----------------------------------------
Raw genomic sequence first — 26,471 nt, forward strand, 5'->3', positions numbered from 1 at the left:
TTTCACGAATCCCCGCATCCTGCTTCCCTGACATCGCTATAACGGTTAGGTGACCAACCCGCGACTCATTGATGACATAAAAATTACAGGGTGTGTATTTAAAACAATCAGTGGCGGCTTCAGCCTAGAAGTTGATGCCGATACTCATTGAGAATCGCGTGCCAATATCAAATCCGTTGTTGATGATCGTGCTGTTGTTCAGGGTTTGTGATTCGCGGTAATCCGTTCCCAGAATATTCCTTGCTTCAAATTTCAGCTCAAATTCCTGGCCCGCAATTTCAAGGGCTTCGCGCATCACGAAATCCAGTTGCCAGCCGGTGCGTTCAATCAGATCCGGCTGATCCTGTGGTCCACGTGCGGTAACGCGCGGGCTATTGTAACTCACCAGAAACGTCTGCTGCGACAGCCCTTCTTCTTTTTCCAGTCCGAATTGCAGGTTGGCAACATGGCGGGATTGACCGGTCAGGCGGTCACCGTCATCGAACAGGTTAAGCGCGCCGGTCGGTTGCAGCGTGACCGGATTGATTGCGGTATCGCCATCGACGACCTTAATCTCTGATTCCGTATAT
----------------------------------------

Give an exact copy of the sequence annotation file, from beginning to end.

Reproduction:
Raw genomic sequence first — 26,471 nt, forward strand, 5'->3', positions numbered from 1 at the left:
TTTCACGAATCCCCGCATCCTGCTTCCCTGACATCGCTATAACGGTTAGGTGACCAACCCGCGACTCATTGATGACATAAAAATTACAGGGTGTGTATTTAAAACAATCAGTGGCGGCTTCAGCCTAGAAGTTGATGCCGATACTCATTGAGAATCGCGTGCCAATATCAAATCCGTTGTTGATGATCGTGCTGTTGTTCAGGGTTTGTGATTCGCGGTAATCCGTTCCCAGAATATTCCTTGCTTCAAATTTCAGCTCAAATTCCTGGCCCGCAATTTCAAGGGCTTCGCGCATCACGAAATCCAGTTGCCAGCCGGTGCGTTCAATCAGATCCGGCTGATCCTGTGGTCCACGTGCGGTAACGCGCGGGCTATTGTAACTCACCAGAAACGTCTGCTGCGACAGCCCTTCTTCTTTTTCCAGTCCGAATTGCAGGTTGGCAACATGGCGGGATTGACCGGTCAGGCGGTCACCGTCATCGAACAGGTTAAGCGCGCCGGTCGGTTGCAGCGTGACCGGATTGATTGCGGTATCGCCATCGACGACCTTAATCTCTGATTCCGTATAT